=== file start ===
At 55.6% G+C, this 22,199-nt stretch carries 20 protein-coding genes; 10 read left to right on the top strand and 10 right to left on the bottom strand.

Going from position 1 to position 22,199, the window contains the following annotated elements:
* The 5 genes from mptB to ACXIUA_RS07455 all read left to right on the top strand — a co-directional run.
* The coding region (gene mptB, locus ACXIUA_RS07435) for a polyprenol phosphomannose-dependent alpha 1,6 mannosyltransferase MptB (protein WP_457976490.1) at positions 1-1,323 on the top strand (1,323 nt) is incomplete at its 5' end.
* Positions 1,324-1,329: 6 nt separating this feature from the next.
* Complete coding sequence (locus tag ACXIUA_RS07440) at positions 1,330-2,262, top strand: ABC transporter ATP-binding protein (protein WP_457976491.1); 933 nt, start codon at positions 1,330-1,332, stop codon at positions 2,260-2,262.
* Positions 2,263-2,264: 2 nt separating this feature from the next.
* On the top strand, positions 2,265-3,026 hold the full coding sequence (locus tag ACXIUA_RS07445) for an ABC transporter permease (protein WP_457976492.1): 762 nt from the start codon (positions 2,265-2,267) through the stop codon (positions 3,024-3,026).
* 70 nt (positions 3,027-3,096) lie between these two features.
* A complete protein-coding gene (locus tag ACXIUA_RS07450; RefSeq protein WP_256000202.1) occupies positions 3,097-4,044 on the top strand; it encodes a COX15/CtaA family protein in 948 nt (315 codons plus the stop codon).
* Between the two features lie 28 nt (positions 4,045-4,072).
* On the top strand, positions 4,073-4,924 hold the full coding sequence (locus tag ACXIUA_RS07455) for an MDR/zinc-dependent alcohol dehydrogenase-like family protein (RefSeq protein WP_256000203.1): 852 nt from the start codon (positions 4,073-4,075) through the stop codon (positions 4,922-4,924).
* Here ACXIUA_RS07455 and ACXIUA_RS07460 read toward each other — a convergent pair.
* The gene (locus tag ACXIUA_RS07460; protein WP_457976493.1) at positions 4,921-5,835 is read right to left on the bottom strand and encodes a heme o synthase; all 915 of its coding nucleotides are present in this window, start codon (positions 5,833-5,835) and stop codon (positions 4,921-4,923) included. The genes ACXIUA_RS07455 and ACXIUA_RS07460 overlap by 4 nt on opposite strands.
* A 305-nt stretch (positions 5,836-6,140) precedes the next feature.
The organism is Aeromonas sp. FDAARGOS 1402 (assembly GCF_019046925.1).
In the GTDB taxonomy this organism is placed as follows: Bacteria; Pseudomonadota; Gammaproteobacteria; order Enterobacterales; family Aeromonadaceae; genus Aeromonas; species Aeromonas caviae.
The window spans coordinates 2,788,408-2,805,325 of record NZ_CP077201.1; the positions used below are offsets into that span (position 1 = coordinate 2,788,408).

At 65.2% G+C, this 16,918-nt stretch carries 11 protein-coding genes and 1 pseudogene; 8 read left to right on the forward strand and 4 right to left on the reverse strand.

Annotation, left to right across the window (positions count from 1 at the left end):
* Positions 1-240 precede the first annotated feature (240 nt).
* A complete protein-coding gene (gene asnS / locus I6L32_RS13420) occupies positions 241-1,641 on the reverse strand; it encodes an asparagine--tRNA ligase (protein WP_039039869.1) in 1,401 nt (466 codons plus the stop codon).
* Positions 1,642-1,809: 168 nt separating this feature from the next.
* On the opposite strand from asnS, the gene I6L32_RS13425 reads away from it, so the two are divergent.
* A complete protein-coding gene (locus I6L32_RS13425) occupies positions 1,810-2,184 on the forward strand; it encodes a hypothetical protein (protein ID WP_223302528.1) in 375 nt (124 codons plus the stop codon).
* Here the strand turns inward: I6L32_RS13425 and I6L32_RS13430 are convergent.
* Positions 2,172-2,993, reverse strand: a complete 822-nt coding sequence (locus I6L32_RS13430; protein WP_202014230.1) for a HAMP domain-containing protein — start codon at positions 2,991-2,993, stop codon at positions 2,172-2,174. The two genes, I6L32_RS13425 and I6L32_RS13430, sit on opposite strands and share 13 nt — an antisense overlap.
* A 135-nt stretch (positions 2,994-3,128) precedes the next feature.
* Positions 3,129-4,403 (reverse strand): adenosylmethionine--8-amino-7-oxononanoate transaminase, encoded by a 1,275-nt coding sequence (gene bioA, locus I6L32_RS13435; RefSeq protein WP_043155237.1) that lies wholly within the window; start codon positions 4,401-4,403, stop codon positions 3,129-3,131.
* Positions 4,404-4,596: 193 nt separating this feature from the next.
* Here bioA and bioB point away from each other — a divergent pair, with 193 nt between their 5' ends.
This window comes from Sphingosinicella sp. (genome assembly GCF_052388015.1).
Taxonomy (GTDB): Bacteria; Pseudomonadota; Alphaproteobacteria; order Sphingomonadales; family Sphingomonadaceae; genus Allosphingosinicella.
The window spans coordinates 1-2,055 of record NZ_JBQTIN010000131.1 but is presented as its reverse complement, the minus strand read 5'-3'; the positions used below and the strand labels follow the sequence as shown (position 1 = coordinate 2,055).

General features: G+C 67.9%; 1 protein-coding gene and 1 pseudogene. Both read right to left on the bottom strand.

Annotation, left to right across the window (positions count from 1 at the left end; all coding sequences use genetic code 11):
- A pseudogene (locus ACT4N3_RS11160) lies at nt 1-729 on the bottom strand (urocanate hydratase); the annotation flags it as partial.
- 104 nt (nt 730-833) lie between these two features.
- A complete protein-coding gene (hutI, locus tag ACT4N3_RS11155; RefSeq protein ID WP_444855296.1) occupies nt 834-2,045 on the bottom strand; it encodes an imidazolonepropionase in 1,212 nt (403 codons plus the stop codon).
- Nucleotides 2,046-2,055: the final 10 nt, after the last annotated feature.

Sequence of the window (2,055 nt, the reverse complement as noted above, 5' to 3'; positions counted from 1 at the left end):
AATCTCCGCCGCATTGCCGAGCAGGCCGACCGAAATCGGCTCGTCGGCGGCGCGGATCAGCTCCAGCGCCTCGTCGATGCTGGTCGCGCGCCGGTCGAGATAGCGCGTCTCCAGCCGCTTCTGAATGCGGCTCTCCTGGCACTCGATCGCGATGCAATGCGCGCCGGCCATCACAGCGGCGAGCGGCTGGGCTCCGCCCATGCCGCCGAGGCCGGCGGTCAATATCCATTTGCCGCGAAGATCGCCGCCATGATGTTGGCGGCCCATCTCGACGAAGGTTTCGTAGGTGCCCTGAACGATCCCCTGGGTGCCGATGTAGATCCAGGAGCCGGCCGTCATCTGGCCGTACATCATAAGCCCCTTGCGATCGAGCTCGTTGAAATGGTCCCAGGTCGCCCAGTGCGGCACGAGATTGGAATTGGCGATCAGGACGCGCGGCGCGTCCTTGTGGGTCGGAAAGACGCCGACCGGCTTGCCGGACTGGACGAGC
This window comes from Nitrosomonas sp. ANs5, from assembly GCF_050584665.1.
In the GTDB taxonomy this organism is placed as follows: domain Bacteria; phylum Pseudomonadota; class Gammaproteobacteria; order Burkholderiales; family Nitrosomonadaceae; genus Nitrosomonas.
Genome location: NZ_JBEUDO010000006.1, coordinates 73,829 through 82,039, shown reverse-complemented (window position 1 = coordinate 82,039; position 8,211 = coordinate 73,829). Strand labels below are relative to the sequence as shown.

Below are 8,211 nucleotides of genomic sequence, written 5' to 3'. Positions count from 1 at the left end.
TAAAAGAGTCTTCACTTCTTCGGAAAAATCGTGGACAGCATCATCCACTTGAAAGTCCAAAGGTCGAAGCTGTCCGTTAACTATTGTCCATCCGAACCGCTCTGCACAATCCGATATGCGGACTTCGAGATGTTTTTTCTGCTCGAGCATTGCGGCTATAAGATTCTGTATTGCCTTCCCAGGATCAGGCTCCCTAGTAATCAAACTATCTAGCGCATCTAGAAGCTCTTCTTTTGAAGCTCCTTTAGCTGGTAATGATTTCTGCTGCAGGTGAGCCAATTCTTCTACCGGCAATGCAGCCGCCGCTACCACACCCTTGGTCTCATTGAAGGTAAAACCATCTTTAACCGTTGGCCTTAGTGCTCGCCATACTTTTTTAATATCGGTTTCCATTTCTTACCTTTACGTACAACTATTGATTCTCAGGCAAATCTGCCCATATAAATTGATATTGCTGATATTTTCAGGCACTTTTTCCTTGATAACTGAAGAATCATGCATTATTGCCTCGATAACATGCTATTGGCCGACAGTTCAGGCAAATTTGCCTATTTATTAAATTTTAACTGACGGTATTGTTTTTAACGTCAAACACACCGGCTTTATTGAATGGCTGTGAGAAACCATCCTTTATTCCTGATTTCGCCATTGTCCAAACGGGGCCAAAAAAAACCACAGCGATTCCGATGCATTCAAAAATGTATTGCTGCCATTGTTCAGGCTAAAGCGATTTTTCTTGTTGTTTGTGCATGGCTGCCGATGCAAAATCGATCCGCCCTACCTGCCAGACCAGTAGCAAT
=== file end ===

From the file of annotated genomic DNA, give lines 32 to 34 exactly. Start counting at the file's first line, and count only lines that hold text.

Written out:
This window comes from Sphingosinicella sp. (genome assembly GCF_052388015.1).
Taxonomy (GTDB): Bacteria; Pseudomonadota; Alphaproteobacteria; order Sphingomonadales; family Sphingomonadaceae; genus Allosphingosinicella.
The window spans coordinates 1-2,055 of record NZ_JBQTIN010000131.1 but is presented as its reverse complement, the minus strand read 5'-3'; the positions used below and the strand labels follow the sequence as shown (position 1 = coordinate 2,055).